Book 1 showed the scientists and mathematicians, and their noble patrons, while this story shifts focus on the poor. So there are vagabonds, soldiers, miners, Satanists, Turks, hareems, the oddities and intrigues of nobles, spies, diplomats, early modern capitalism and more. The action is definitely higher than in book 1. Better yet, Neal Stephenson doesn't shift gears back and forth in time anywhere near as much (or so it seems) as in Book 1, so it is much easier to follow, especially if you are doing something else.

The section on early modern capitalism - focusing mainly on the trading center in Amsterdam - is very interesting. Well worth sitting still and listening to that section. The section in which Jack gets entangled with the Satanists is a bit hard to follow, requiring you slow down and pay attention. All in all a number of "laugh out loud" moments, which makes this yarn a rollicking one. One cautionary note, however: this book is a little more sexually oriented than Book 1, so if you are listening in the car with others - especially children - you are going to have to turn it off unless you want to answer a lot of interesting questions.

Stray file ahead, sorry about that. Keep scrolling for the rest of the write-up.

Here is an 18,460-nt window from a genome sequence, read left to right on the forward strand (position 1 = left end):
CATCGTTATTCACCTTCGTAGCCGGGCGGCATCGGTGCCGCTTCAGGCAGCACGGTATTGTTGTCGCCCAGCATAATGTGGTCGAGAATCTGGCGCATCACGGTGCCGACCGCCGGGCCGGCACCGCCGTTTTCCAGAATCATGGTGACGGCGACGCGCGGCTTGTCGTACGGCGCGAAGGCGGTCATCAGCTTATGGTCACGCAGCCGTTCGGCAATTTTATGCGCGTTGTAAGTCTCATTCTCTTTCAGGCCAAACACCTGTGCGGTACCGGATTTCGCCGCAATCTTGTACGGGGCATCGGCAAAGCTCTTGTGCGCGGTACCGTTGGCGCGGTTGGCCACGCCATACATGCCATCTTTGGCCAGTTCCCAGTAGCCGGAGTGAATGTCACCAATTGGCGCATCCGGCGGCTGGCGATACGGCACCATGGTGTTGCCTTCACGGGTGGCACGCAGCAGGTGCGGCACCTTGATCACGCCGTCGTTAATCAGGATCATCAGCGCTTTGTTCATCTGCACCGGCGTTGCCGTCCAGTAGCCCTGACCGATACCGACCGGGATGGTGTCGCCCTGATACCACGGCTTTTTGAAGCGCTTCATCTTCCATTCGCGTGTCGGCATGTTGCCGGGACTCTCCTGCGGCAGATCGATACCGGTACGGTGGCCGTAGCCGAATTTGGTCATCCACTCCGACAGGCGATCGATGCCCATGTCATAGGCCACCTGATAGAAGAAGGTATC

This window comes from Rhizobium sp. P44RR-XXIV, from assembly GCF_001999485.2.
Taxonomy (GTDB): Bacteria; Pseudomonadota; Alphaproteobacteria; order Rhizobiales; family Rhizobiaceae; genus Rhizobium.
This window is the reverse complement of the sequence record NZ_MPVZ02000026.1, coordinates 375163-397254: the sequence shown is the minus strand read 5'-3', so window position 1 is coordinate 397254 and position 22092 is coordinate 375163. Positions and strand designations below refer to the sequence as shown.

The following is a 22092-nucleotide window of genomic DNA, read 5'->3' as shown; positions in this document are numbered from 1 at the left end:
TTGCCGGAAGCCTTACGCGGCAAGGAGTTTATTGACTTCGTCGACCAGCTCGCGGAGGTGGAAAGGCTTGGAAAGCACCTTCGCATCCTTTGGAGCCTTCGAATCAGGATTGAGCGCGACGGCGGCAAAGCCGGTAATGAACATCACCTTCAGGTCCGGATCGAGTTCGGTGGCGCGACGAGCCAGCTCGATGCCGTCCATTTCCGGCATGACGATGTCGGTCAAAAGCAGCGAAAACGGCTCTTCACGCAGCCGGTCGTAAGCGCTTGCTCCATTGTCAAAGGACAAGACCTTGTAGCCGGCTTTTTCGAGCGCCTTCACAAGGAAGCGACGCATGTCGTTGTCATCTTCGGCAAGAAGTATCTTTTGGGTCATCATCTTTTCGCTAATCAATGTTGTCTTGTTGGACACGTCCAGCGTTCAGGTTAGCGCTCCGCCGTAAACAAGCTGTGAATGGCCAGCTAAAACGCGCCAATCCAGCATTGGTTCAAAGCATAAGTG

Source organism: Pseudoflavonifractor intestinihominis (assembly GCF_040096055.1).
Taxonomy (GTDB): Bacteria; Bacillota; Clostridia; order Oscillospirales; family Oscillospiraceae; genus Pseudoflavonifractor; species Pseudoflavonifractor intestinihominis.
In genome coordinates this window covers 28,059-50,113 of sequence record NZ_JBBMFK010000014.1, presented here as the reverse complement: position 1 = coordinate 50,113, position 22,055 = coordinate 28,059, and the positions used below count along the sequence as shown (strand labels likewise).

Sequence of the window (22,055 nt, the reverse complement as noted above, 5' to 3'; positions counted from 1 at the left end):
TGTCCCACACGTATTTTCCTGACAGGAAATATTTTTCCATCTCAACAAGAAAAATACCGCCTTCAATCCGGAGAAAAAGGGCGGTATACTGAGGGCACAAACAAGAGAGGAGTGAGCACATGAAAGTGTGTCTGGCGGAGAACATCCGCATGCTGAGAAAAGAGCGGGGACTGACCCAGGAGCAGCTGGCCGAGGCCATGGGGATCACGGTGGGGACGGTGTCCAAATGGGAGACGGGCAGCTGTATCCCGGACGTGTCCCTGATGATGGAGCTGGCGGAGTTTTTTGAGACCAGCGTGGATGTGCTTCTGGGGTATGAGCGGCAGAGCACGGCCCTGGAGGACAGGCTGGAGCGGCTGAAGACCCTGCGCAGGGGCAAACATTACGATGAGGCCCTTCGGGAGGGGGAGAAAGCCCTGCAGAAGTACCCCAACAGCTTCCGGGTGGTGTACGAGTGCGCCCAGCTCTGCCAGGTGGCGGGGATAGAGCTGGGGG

The narrator, Simon Prebble, shows that the range of his voices is even greater than in Book 1, and continues to keep me engaged.. Hey, you got through Book 1, and if you ignored the reviews there and listened anyway - and found it interesting - trust me that you will enjoy this one too.

28 of 29 people found this review helpful

  • Overall
    5 out of 5 stars

Fun, action packed and nontheless interesting